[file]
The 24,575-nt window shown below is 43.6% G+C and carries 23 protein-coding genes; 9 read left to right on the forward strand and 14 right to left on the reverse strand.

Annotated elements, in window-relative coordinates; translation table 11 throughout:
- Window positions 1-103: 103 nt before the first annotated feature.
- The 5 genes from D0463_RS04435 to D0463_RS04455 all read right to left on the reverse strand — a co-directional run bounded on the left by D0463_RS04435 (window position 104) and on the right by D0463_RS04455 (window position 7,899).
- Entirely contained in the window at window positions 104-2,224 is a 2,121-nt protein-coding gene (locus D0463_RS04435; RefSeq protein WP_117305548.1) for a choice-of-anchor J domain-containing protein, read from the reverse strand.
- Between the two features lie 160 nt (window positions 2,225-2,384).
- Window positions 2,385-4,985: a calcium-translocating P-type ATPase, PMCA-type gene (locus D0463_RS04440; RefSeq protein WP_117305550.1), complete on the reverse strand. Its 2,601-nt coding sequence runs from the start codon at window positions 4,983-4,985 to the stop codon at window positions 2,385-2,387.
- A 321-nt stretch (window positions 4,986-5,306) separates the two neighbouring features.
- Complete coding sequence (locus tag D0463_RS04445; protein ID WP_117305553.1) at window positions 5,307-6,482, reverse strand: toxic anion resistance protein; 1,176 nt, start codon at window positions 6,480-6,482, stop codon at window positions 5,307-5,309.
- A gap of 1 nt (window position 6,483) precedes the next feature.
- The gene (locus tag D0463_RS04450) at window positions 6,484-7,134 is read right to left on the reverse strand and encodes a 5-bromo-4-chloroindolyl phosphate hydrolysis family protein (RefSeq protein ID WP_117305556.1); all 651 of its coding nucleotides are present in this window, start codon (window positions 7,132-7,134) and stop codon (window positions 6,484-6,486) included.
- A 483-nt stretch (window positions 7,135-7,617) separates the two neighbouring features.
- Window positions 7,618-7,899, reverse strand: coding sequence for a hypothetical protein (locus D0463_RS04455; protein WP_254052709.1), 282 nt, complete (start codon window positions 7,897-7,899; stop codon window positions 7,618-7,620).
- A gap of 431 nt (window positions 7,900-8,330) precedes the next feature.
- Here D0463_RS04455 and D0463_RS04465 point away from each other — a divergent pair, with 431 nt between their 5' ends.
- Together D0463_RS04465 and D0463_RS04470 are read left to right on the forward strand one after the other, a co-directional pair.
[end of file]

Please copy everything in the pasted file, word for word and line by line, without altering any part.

The 24,575-nt window shown below is 43.6% G+C and carries 23 protein-coding genes; 9 read left to right on the forward strand and 14 right to left on the reverse strand.

Annotated elements, in window-relative coordinates; translation table 11 throughout:
- Window positions 1-103: 103 nt before the first annotated feature.
- The 5 genes from D0463_RS04435 to D0463_RS04455 all read right to left on the reverse strand — a co-directional run bounded on the left by D0463_RS04435 (window position 104) and on the right by D0463_RS04455 (window position 7,899).
- Entirely contained in the window at window positions 104-2,224 is a 2,121-nt protein-coding gene (locus D0463_RS04435; RefSeq protein WP_117305548.1) for a choice-of-anchor J domain-containing protein, read from the reverse strand.
- Between the two features lie 160 nt (window positions 2,225-2,384).
- Window positions 2,385-4,985: a calcium-translocating P-type ATPase, PMCA-type gene (locus D0463_RS04440; RefSeq protein WP_117305550.1), complete on the reverse strand. Its 2,601-nt coding sequence runs from the start codon at window positions 4,983-4,985 to the stop codon at window positions 2,385-2,387.
- A 321-nt stretch (window positions 4,986-5,306) separates the two neighbouring features.
- Complete coding sequence (locus tag D0463_RS04445; protein ID WP_117305553.1) at window positions 5,307-6,482, reverse strand: toxic anion resistance protein; 1,176 nt, start codon at window positions 6,480-6,482, stop codon at window positions 5,307-5,309.
- A gap of 1 nt (window position 6,483) precedes the next feature.
- The gene (locus tag D0463_RS04450) at window positions 6,484-7,134 is read right to left on the reverse strand and encodes a 5-bromo-4-chloroindolyl phosphate hydrolysis family protein (RefSeq protein ID WP_117305556.1); all 651 of its coding nucleotides are present in this window, start codon (window positions 7,132-7,134) and stop codon (window positions 6,484-6,486) included.
- A 483-nt stretch (window positions 7,135-7,617) separates the two neighbouring features.
- Window positions 7,618-7,899, reverse strand: coding sequence for a hypothetical protein (locus D0463_RS04455; protein WP_254052709.1), 282 nt, complete (start codon window positions 7,897-7,899; stop codon window positions 7,618-7,620).
- A gap of 431 nt (window positions 7,900-8,330) precedes the next feature.
- Here D0463_RS04455 and D0463_RS04465 point away from each other — a divergent pair, with 431 nt between their 5' ends.
- Together D0463_RS04465 and D0463_RS04470 are read left to right on the forward strand one after the other, a co-directional pair.